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Changes to the legal aid system: what carers need to know

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Guest post: Maia Lask from the Save Legal Aid Campaign tells us how changes to the legal aid system could affect carers’ benefits—and the importance of seeking help before the new tax year on 1st April.


On April Fools’ Day – April 1st – this year, there will be huge changes to the way the legal aid system operates. As of April 1st, legal aid will no longer be available for several areas of law, meaning that in these areas you will no longer be entitled to free legal advice. This means that if you cannot afford to pay for legal advice, and you have a legal problem, March is the time to seek help!

For carers and their families, one area that is particularly concerning is the removal of legal aid for benefits appeals. This means that from April, if you want to challenge a decision on benefit entitlement, you will no longer be able to get legal aid to do so. The government’s own Equality Impact Assessment into the impact of the legal aid cuts found that 58% of people seeking legal aid for benefits advice are disabled, meaning that disabled people and their families will be the group most disproportionately affected by these changes.

What this means for carers’ benefits appeals

This will have a real impact on problems faced by disabled people and carers. For example, there was a case in the Court of Appeal last year about an individual who required a full time care worker, meaning that he needed to live in a two-bed flat to accommodate them. Because he was living in privately rented accommodation, the Housing Benefit rules assessed him, as a single man, as being only entitled to the Housing Benefit entitlement for a one-bedroom flat, leaving him with a huge shortfall in rent.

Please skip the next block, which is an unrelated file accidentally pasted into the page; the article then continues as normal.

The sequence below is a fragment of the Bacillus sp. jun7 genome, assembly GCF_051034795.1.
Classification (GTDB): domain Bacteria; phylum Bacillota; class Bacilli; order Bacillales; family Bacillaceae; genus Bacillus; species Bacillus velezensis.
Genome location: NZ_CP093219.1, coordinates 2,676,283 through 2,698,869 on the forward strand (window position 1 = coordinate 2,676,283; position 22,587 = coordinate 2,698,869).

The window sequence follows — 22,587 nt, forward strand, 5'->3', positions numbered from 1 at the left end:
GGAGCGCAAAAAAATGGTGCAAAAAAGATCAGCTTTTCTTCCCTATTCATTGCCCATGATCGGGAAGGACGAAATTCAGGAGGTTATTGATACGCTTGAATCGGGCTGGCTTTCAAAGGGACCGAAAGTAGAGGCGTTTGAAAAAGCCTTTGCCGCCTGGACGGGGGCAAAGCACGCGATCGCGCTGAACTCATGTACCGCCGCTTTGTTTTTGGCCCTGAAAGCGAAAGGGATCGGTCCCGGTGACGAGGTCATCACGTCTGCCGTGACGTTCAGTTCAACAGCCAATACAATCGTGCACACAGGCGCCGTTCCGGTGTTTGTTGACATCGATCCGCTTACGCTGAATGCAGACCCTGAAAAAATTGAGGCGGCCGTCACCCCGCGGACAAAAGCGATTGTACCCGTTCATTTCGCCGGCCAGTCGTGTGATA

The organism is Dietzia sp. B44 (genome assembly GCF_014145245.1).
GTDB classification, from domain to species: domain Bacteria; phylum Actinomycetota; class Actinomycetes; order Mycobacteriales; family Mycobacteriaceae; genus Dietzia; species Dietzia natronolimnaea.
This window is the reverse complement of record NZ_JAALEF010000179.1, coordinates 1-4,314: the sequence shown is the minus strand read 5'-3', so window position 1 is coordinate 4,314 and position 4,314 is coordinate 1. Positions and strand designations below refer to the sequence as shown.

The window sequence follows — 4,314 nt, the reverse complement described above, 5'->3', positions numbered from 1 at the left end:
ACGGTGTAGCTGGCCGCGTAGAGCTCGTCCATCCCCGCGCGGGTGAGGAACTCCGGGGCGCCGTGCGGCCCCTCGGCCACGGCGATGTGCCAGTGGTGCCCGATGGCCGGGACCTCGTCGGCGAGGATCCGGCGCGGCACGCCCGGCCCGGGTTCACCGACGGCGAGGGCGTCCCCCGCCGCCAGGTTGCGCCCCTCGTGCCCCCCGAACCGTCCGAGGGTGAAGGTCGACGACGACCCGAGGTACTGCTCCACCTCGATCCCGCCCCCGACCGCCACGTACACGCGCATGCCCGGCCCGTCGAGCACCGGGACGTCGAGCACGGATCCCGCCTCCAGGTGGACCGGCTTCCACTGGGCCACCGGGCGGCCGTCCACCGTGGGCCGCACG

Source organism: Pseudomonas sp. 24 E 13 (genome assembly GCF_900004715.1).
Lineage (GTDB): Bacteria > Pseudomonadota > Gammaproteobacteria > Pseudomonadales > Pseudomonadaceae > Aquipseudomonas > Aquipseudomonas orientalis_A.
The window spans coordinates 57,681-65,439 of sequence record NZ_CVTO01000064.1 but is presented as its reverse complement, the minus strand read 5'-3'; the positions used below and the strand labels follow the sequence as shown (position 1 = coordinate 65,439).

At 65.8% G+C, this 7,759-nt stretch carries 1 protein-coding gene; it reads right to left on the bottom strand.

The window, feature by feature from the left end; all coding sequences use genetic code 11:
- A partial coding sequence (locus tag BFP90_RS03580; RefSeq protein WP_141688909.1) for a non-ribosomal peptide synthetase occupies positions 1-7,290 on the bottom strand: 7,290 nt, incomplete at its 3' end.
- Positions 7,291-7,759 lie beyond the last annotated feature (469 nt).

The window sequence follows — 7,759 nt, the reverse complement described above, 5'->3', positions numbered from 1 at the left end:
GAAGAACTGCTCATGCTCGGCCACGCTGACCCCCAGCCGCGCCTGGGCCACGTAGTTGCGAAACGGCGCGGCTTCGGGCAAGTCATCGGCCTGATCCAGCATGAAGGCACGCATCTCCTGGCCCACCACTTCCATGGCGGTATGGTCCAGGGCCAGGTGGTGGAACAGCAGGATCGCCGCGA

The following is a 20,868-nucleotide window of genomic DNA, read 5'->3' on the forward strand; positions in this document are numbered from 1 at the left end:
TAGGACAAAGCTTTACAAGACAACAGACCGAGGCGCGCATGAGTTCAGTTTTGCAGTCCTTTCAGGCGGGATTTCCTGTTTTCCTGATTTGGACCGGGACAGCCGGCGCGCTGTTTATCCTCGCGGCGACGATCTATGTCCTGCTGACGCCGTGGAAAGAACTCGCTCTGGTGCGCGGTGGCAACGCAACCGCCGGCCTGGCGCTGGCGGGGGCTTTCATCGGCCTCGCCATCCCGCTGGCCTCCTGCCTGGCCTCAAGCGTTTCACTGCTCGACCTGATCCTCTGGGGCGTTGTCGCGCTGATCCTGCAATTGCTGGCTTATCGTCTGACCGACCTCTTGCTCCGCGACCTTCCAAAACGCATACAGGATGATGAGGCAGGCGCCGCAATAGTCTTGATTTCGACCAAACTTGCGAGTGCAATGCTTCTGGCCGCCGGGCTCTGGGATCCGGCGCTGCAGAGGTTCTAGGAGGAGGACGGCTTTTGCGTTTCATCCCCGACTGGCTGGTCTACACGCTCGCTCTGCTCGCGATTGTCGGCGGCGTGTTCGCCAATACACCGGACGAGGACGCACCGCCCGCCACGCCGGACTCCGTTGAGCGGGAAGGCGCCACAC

In the same appeal was the case of a family with three daughters, two of whom were disabled, and therefore unable to share a room. The family therefore needed a four-bed house. As the girls were both young children and expected to share a room, however, the Housing Benefit entitlement for the family was only for a three-bed house, leaving this family with a similar shortfall in rent.

Using legal aid, the decisions on Housing Benefit entitlement in both of these cases were appealed to the Tribunal, and eventually all the way up to the Court of Appeal, which decided that the way that the rules worked was unjustifiably discriminatory to disabled people. It is the ability to appeal precisely this sort of unfair decision using legal aid which will be lost on April 1st.

If you need legal advice—act now

So if you have any concerns about your benefits which may require legal assistance, remember to do it before the 1st April, whilst free advice is still available. Spread the word to your friends, family, colleagues, and anyone else you know who may be in need of legal advice. So act now, seek legal help with your problems before April 1st, and don’t be an April fool.

For more information on the impact of the cuts, and the other areas of law which are being removed from scope, go to the Save Ledal Aid website.

To find your nearest legal aid lawyer visit the Government’s legal adviser finder page.

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March 22, 2013 - Posted by | Uncategorized | , ,

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